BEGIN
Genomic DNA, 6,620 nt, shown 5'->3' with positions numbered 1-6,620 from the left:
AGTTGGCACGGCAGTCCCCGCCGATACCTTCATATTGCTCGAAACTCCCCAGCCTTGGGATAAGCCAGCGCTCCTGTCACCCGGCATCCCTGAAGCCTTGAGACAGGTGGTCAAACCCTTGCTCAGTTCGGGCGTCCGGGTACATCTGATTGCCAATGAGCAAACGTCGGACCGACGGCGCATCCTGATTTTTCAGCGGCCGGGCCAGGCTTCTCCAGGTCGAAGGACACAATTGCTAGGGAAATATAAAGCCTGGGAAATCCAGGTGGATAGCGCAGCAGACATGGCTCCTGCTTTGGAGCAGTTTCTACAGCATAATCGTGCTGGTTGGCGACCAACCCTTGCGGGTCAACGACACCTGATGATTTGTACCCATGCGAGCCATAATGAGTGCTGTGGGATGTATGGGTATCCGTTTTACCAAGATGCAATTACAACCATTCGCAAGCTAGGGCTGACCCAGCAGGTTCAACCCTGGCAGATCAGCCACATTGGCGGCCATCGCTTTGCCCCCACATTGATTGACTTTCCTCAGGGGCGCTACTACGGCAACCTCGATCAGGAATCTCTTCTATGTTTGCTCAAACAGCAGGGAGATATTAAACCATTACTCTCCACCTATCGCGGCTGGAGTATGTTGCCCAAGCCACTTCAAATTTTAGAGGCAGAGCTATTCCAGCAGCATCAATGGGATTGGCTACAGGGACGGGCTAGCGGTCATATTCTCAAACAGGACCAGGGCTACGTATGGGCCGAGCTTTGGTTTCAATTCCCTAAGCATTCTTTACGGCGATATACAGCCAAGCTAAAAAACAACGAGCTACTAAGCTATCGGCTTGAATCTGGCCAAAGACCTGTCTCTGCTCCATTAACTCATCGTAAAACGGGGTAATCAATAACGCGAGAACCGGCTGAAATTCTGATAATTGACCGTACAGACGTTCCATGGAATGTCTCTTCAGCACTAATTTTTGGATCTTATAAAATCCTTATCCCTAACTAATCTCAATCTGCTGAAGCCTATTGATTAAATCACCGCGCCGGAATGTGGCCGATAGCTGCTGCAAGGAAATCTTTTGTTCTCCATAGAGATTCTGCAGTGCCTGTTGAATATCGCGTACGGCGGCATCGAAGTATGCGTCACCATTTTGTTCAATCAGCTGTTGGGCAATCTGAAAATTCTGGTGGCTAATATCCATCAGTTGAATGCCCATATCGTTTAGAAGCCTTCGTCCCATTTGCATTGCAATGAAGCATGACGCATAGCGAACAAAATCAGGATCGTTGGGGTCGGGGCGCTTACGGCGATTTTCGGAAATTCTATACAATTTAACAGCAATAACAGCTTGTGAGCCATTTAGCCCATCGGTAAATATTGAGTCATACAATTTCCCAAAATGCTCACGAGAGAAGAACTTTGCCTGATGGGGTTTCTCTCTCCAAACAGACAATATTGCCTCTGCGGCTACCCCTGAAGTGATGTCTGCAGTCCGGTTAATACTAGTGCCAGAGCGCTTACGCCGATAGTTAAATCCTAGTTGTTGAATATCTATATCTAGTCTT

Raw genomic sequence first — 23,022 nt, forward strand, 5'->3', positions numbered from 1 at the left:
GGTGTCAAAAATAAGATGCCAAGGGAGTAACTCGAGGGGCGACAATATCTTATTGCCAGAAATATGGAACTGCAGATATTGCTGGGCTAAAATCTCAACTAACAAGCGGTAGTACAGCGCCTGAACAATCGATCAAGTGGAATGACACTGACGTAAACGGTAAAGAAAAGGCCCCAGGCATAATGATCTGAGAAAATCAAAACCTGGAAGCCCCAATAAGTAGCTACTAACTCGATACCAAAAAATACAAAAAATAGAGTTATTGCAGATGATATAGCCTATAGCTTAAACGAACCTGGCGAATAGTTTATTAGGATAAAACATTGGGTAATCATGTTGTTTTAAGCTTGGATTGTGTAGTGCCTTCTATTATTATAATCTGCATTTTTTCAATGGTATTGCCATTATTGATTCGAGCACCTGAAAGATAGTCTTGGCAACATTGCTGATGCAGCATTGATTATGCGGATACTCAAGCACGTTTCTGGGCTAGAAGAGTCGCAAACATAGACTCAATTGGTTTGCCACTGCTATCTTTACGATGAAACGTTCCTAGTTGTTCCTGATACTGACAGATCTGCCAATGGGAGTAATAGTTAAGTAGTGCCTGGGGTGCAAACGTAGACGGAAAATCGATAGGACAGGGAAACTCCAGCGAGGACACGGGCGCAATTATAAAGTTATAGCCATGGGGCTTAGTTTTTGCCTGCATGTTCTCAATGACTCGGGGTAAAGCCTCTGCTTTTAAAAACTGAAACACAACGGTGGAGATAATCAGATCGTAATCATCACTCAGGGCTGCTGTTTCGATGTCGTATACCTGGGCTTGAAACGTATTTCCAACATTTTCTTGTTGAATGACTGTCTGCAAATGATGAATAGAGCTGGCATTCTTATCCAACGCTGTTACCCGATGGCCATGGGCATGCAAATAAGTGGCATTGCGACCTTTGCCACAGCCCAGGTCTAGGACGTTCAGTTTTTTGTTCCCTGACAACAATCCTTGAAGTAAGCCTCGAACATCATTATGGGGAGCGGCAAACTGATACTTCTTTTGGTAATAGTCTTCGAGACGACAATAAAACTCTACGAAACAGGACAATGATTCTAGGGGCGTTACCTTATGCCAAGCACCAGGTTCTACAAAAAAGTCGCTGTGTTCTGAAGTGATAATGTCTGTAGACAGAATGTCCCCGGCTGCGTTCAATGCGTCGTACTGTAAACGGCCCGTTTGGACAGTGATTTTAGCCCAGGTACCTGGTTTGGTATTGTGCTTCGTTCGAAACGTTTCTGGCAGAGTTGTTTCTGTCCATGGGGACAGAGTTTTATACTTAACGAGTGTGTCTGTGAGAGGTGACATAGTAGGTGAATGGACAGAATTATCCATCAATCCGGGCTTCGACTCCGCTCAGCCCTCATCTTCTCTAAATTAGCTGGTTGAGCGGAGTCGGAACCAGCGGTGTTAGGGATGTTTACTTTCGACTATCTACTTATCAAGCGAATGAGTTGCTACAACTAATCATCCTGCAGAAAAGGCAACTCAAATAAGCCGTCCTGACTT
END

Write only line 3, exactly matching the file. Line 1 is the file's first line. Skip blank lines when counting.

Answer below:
Raw genomic sequence first — 23,022 nt, forward strand, 5'->3', positions numbered from 1 at the left: